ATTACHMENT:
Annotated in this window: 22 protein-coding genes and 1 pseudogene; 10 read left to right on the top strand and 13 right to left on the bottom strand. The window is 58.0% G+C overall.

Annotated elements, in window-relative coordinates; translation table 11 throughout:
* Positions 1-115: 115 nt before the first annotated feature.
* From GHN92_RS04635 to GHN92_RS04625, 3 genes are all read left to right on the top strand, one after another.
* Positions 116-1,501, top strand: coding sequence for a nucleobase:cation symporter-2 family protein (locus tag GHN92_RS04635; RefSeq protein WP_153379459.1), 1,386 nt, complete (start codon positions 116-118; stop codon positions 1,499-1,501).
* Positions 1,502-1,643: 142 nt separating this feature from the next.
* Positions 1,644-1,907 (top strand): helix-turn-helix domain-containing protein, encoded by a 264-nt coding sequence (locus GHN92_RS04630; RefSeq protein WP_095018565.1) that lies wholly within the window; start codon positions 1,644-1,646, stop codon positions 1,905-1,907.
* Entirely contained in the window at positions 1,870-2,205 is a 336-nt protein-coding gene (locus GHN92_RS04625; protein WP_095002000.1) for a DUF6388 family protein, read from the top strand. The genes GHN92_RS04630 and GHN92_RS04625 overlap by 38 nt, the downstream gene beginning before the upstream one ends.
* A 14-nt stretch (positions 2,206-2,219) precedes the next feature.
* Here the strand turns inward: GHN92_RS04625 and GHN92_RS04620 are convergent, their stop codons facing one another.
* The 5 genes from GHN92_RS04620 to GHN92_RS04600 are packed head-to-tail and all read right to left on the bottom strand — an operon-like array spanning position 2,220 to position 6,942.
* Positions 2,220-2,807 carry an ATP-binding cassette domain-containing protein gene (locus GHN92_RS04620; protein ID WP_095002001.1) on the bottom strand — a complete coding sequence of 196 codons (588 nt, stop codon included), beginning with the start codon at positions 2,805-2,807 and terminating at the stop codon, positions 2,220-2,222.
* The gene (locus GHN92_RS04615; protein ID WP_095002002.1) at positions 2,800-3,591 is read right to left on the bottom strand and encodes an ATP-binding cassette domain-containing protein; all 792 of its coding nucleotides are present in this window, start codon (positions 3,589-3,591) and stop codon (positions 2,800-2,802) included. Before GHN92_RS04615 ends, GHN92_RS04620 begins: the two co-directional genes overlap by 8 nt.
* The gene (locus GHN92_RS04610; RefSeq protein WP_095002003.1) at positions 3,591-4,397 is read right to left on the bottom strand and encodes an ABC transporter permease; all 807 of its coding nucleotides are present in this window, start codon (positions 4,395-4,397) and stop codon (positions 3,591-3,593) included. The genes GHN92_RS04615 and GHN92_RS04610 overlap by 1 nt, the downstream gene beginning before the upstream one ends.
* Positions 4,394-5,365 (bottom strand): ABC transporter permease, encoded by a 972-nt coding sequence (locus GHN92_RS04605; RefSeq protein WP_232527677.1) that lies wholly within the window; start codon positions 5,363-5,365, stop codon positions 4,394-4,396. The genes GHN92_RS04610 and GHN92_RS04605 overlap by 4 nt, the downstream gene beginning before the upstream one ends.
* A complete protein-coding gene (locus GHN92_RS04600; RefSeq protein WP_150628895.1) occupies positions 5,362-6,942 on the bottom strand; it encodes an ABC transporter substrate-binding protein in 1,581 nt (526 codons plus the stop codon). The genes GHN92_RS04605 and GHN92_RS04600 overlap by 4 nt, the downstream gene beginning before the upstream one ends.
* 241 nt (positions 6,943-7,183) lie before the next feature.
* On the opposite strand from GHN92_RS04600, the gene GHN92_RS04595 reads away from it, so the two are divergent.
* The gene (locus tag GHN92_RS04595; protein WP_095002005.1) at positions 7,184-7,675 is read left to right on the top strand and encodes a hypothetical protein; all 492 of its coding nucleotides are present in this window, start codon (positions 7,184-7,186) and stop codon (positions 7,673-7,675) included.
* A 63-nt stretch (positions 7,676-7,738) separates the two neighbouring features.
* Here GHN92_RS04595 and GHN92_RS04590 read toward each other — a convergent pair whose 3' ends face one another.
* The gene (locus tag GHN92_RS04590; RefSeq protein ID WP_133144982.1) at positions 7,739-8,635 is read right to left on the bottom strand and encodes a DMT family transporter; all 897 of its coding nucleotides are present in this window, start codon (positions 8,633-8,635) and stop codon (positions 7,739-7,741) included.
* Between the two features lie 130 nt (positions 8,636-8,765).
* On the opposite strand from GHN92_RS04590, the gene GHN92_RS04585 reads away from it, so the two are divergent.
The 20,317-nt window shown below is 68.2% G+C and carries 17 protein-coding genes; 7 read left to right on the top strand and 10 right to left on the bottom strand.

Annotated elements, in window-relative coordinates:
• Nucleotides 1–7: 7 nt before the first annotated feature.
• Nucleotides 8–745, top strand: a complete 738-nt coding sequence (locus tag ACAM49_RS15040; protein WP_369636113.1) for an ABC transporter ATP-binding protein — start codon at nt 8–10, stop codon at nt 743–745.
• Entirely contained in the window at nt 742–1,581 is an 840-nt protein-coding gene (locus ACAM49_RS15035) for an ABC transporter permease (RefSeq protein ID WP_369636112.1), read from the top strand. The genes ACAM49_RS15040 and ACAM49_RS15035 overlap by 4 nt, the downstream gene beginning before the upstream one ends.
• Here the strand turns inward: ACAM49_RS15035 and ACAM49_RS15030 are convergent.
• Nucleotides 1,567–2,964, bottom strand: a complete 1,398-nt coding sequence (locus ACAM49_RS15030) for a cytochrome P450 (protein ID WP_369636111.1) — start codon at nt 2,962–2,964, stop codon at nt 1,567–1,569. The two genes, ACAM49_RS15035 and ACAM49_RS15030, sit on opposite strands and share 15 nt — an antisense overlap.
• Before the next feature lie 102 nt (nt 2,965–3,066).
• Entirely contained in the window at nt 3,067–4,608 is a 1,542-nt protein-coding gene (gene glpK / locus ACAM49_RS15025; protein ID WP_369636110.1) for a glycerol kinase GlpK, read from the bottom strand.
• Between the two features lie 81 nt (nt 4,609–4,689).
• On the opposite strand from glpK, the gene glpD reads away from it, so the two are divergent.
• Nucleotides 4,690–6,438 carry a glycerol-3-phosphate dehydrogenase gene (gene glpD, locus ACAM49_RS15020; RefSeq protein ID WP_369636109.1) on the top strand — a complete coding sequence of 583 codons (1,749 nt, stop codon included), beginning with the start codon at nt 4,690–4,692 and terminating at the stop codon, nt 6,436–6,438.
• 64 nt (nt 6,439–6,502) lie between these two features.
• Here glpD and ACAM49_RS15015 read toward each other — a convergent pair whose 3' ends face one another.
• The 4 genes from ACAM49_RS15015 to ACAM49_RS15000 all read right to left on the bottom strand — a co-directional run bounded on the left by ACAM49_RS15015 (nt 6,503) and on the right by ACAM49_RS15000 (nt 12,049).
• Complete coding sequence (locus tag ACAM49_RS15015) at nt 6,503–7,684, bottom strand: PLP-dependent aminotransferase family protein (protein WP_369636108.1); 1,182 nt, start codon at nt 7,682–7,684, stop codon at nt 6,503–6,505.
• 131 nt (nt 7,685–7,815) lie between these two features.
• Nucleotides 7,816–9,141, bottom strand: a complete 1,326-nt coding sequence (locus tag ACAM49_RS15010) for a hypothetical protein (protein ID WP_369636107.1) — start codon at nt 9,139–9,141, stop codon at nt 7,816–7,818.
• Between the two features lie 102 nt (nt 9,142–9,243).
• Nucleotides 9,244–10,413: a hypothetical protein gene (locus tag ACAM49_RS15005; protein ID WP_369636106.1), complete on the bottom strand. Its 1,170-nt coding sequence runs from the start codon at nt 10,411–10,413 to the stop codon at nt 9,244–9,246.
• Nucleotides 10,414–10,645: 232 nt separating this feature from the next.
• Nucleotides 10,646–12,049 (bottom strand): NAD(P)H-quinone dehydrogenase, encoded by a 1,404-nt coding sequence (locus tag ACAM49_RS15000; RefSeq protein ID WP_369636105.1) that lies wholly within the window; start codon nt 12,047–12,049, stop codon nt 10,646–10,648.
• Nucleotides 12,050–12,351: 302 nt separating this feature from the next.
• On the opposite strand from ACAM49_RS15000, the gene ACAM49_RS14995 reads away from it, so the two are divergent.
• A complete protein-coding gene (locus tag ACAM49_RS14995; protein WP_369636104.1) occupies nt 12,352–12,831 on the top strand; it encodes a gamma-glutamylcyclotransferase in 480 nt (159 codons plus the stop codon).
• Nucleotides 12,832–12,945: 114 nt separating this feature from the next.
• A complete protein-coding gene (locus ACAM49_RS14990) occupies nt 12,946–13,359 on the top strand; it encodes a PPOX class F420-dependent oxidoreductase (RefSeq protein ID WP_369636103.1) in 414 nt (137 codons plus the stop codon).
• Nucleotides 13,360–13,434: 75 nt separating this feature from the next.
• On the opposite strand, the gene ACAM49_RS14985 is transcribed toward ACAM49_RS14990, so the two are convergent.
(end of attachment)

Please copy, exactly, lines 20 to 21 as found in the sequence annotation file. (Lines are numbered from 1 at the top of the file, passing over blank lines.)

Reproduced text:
* A 63-nt stretch (positions 7,676-7,738) separates the two neighbouring features.
* Here GHN92_RS04595 and GHN92_RS04590 read toward each other — a convergent pair whose 3' ends face one another.